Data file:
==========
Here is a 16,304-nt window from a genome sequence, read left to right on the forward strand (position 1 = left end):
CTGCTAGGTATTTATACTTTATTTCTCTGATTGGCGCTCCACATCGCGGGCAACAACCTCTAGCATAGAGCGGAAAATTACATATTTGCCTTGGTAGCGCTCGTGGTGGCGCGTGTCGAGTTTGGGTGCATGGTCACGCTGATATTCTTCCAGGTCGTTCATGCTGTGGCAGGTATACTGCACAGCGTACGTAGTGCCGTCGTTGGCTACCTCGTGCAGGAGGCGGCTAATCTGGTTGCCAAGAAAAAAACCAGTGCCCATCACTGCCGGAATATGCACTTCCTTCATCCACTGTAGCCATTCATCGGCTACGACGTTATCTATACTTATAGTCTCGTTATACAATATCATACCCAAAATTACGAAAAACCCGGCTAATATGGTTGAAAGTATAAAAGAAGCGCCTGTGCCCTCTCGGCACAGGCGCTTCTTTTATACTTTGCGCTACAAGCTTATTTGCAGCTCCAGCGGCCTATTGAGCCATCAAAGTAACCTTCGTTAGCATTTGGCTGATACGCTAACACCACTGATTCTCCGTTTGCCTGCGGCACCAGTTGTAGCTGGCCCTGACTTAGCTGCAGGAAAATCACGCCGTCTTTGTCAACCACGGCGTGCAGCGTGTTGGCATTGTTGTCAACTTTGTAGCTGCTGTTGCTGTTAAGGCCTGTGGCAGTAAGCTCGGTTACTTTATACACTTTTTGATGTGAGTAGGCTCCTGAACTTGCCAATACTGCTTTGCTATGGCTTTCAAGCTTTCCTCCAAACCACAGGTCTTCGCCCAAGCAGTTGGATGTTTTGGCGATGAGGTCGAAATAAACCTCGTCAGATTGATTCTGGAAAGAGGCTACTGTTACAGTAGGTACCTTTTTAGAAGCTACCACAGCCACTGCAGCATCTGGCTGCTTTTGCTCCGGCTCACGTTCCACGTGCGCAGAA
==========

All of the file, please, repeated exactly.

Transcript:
Here is a 16,304-nt window from a genome sequence, read left to right on the forward strand (position 1 = left end):
CTGCTAGGTATTTATACTTTATTTCTCTGATTGGCGCTCCACATCGCGGGCAACAACCTCTAGCATAGAGCGGAAAATTACATATTTGCCTTGGTAGCGCTCGTGGTGGCGCGTGTCGAGTTTGGGTGCATGGTCACGCTGATATTCTTCCAGGTCGTTCATGCTGTGGCAGGTATACTGCACAGCGTACGTAGTGCCGTCGTTGGCTACCTCGTGCAGGAGGCGGCTAATCTGGTTGCCAAGAAAAAAACCAGTGCCCATCACTGCCGGAATATGCACTTCCTTCATCCACTGTAGCCATTCATCGGCTACGACGTTATCTATACTTATAGTCTCGTTATACAATATCATACCCAAAATTACGAAAAACCCGGCTAATATGGTTGAAAGTATAAAAGAAGCGCCTGTGCCCTCTCGGCACAGGCGCTTCTTTTATACTTTGCGCTACAAGCTTATTTGCAGCTCCAGCGGCCTATTGAGCCATCAAAGTAACCTTCGTTAGCATTTGGCTGATACGCTAACACCACTGATTCTCCGTTTGCCTGCGGCACCAGTTGTAGCTGGCCCTGACTTAGCTGCAGGAAAATCACGCCGTCTTTGTCAACCACGGCGTGCAGCGTGTTGGCATTGTTGTCAACTTTGTAGCTGCTGTTGCTGTTAAGGCCTGTGGCAGTAAGCTCGGTTACTTTATACACTTTTTGATGTGAGTAGGCTCCTGAACTTGCCAATACTGCTTTGCTATGGCTTTCAAGCTTTCCTCCAAACCACAGGTCTTCGCCCAAGCAGTTGGATGTTTTGGCGATGAGGTCGAAATAAACCTCGTCAGATTGATTCTGGAAAGAGGCTACTGTTACAGTAGGTACCTTTTTAGAAGCTACCACAGCCACTGCAGCATCTGGCTGCTTTTGCTCCGGCTCACGTTCCACGTGCGCAGAA